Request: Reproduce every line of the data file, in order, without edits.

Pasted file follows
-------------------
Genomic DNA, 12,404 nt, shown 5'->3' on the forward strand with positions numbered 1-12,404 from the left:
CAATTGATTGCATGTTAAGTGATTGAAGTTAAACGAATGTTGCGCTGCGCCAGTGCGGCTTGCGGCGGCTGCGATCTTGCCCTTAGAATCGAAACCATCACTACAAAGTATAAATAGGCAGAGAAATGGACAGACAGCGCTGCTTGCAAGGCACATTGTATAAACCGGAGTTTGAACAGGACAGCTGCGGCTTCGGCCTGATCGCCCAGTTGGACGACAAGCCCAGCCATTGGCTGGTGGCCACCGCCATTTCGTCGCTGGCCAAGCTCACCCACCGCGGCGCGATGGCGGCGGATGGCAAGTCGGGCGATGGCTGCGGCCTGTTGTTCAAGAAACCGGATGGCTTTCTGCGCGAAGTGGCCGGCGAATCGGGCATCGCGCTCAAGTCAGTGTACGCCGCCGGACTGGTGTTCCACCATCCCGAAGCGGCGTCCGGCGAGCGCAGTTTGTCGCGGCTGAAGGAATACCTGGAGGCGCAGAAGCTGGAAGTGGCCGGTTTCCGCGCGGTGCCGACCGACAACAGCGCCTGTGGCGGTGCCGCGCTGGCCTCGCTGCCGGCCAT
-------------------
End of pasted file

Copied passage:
Genomic DNA, 12,404 nt, shown 5'->3' on the forward strand with positions numbered 1-12,404 from the left:
CAATTGATTGCATGTTAAGTGATTGAAGTTAAACGAATGTTGCGCTGCGCCAGTGCGGCTTGCGGCGGCTGCGATCTTGCCCTTAGAATCGAAACCATCACTACAAAGTATAAATAGGCAGAGAAATGGACAGACAGCGCTGCTTGCAAGGCACATTGTATAAACCGGAGTTTGAACAGGACAGCTGCGGCTTCGGCCTGATCGCCCAGTTGGACGACAAGCCCAGCCATTGGCTGGTGGCCACCGCCATTTCGTCGCTGGCCAAGCTCACCCACCGCGGCGCGATGGCGGCGGATGGCAAGTCGGGCGATGGCTGCGGCCTGTTGTTCAAGAAACCGGATGGCTTTCTGCGCGAAGTGGCCGGCGAATCGGGCATCGCGCTCAAGTCAGTGTACGCCGCCGGACTGGTGTTCCACCATCCCGAAGCGGCGTCCGGCGAGCGCAGTTTGTCGCGGCTGAAGGAATACCTGGAGGCGCAGAAGCTGGAAGTGGCCGGTTTCCGCGCGGTGCCGACCGACAACAGCGCCTGTGGCGGTGCCGCGCTGGCCTCGCTGCCGGCCAT